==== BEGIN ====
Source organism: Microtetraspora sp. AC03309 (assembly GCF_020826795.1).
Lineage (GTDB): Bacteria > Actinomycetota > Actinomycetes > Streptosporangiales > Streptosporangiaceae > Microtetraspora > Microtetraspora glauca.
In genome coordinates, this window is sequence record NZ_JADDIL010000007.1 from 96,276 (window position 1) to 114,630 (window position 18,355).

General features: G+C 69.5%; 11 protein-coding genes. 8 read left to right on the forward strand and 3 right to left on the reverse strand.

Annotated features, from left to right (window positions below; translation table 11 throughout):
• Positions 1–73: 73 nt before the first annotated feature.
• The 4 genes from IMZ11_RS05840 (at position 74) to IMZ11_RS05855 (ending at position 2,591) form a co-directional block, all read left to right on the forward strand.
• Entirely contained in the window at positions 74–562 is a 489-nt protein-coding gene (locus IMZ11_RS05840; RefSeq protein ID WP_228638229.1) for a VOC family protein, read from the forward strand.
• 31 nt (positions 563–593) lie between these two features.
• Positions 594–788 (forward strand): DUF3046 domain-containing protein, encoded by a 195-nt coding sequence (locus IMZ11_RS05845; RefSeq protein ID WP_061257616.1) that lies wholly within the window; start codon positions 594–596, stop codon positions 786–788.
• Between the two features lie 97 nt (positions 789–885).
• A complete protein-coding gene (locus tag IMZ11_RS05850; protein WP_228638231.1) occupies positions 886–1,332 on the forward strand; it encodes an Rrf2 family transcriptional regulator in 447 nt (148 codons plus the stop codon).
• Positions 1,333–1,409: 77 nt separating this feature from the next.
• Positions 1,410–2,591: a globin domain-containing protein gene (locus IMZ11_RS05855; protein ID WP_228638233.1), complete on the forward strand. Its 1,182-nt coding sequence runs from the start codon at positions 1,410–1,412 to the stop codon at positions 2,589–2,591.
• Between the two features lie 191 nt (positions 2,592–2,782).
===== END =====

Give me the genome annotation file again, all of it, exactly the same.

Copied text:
Source organism: Microtetraspora sp. AC03309 (assembly GCF_020826795.1).
Lineage (GTDB): Bacteria > Actinomycetota > Actinomycetes > Streptosporangiales > Streptosporangiaceae > Microtetraspora > Microtetraspora glauca.
In genome coordinates, this window is sequence record NZ_JADDIL010000007.1 from 96,276 (window position 1) to 114,630 (window position 18,355).

General features: G+C 69.5%; 11 protein-coding genes. 8 read left to right on the forward strand and 3 right to left on the reverse strand.

Annotated features, from left to right (window positions below; translation table 11 throughout):
• Positions 1–73: 73 nt before the first annotated feature.
• The 4 genes from IMZ11_RS05840 (at position 74) to IMZ11_RS05855 (ending at position 2,591) form a co-directional block, all read left to right on the forward strand.
• Entirely contained in the window at positions 74–562 is a 489-nt protein-coding gene (locus IMZ11_RS05840; RefSeq protein ID WP_228638229.1) for a VOC family protein, read from the forward strand.
• 31 nt (positions 563–593) lie between these two features.
• Positions 594–788 (forward strand): DUF3046 domain-containing protein, encoded by a 195-nt coding sequence (locus IMZ11_RS05845; RefSeq protein ID WP_061257616.1) that lies wholly within the window; start codon positions 594–596, stop codon positions 786–788.
• Between the two features lie 97 nt (positions 789–885).
• A complete protein-coding gene (locus tag IMZ11_RS05850; protein WP_228638231.1) occupies positions 886–1,332 on the forward strand; it encodes an Rrf2 family transcriptional regulator in 447 nt (148 codons plus the stop codon).
• Positions 1,333–1,409: 77 nt separating this feature from the next.
• Positions 1,410–2,591: a globin domain-containing protein gene (locus IMZ11_RS05855; protein ID WP_228638233.1), complete on the forward strand. Its 1,182-nt coding sequence runs from the start codon at positions 1,410–1,412 to the stop codon at positions 2,589–2,591.
• Between the two features lie 191 nt (positions 2,592–2,782).